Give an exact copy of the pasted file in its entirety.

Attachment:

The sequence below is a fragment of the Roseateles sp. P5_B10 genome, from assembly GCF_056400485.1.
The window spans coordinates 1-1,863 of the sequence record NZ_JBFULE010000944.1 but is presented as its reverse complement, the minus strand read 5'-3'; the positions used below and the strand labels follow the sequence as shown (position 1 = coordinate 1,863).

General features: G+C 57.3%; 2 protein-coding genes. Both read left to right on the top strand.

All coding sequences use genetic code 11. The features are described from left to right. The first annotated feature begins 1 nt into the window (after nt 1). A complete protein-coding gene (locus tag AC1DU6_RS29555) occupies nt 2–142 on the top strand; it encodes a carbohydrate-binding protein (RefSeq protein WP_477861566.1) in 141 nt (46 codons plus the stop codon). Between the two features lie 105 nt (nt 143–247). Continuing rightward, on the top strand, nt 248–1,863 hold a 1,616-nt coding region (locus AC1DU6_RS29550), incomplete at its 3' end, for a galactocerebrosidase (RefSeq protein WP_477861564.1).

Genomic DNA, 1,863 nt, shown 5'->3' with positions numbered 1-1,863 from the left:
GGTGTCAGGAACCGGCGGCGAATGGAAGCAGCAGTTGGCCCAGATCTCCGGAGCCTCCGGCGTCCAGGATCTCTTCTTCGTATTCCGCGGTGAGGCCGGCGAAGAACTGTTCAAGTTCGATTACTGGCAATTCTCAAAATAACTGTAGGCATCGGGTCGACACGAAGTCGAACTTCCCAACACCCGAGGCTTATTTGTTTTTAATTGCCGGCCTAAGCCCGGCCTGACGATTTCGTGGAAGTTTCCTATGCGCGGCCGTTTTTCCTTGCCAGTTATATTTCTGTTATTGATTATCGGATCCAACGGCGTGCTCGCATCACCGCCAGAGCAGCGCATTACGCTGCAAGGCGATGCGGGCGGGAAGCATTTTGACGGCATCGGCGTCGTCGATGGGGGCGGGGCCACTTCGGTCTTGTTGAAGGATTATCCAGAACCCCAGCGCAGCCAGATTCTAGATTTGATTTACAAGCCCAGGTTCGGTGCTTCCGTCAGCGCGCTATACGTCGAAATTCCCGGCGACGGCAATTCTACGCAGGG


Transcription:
The sequence below is a fragment of the Roseateles sp. P5_B10 genome, from assembly GCF_056400485.1.
The window spans coordinates 1-1,863 of the sequence record NZ_JBFULE010000944.1 but is presented as its reverse complement, the minus strand read 5'-3'; the positions used below and the strand labels follow the sequence as shown (position 1 = coordinate 1,863).

General features: G+C 57.3%; 2 protein-coding genes. Both read left to right on the top strand.

All coding sequences use genetic code 11. The features are described from left to right. The first annotated feature begins 1 nt into the window (after nt 1). A complete protein-coding gene (locus tag AC1DU6_RS29555) occupies nt 2–142 on the top strand; it encodes a carbohydrate-binding protein (RefSeq protein WP_477861566.1) in 141 nt (46 codons plus the stop codon). Between the two features lie 105 nt (nt 143–247). Continuing rightward, on the top strand, nt 248–1,863 hold a 1,616-nt coding region (locus AC1DU6_RS29550), incomplete at its 3' end, for a galactocerebrosidase (RefSeq protein WP_477861564.1).

Genomic DNA, 1,863 nt, shown 5'->3' with positions numbered 1-1,863 from the left:
GGTGTCAGGAACCGGCGGCGAATGGAAGCAGCAGTTGGCCCAGATCTCCGGAGCCTCCGGCGTCCAGGATCTCTTCTTCGTATTCCGCGGTGAGGCCGGCGAAGAACTGTTCAAGTTCGATTACTGGCAATTCTCAAAATAACTGTAGGCATCGGGTCGACACGAAGTCGAACTTCCCAACACCCGAGGCTTATTTGTTTTTAATTGCCGGCCTAAGCCCGGCCTGACGATTTCGTGGAAGTTTCCTATGCGCGGCCGTTTTTCCTTGCCAGTTATATTTCTGTTATTGATTATCGGATCCAACGGCGTGCTCGCATCACCGCCAGAGCAGCGCATTACGCTGCAAGGCGATGCGGGCGGGAAGCATTTTGACGGCATCGGCGTCGTCGATGGGGGCGGGGCCACTTCGGTCTTGTTGAAGGATTATCCAGAACCCCAGCGCAGCCAGATTCTAGATTTGATTTACAAGCCCAGGTTCGGTGCTTCCGTCAGCGCGCTATACGTCGAAATTCCCGGCGACGGCAATTCTACGCAGGG